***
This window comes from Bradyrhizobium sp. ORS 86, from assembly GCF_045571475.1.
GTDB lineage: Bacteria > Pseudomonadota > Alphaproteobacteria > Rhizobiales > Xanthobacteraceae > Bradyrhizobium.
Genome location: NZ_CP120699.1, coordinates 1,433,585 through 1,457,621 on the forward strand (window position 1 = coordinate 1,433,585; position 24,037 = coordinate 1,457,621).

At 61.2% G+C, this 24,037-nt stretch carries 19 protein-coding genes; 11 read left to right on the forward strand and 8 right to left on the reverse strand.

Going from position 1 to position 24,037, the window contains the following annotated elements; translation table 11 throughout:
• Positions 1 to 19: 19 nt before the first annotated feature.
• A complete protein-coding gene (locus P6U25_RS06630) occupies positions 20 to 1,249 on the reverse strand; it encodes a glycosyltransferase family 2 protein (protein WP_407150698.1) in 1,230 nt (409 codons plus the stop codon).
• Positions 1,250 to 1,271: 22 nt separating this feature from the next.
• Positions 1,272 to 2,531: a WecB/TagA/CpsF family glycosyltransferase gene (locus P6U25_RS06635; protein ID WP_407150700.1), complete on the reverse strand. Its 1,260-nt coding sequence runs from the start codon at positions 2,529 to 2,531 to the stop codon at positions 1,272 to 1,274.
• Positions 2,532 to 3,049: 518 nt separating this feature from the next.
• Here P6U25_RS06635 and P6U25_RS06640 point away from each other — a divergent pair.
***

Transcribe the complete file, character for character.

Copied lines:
This window comes from Bradyrhizobium sp. ORS 86, from assembly GCF_045571475.1.
GTDB lineage: Bacteria > Pseudomonadota > Alphaproteobacteria > Rhizobiales > Xanthobacteraceae > Bradyrhizobium.
Genome location: NZ_CP120699.1, coordinates 1,433,585 through 1,457,621 on the forward strand (window position 1 = coordinate 1,433,585; position 24,037 = coordinate 1,457,621).

At 61.2% G+C, this 24,037-nt stretch carries 19 protein-coding genes; 11 read left to right on the forward strand and 8 right to left on the reverse strand.

Going from position 1 to position 24,037, the window contains the following annotated elements; translation table 11 throughout:
• Positions 1 to 19: 19 nt before the first annotated feature.
• A complete protein-coding gene (locus P6U25_RS06630) occupies positions 20 to 1,249 on the reverse strand; it encodes a glycosyltransferase family 2 protein (protein WP_407150698.1) in 1,230 nt (409 codons plus the stop codon).
• Positions 1,250 to 1,271: 22 nt separating this feature from the next.
• Positions 1,272 to 2,531: a WecB/TagA/CpsF family glycosyltransferase gene (locus P6U25_RS06635; protein ID WP_407150700.1), complete on the reverse strand. Its 1,260-nt coding sequence runs from the start codon at positions 2,529 to 2,531 to the stop codon at positions 1,272 to 1,274.
• Positions 2,532 to 3,049: 518 nt separating this feature from the next.
• Here P6U25_RS06635 and P6U25_RS06640 point away from each other — a divergent pair.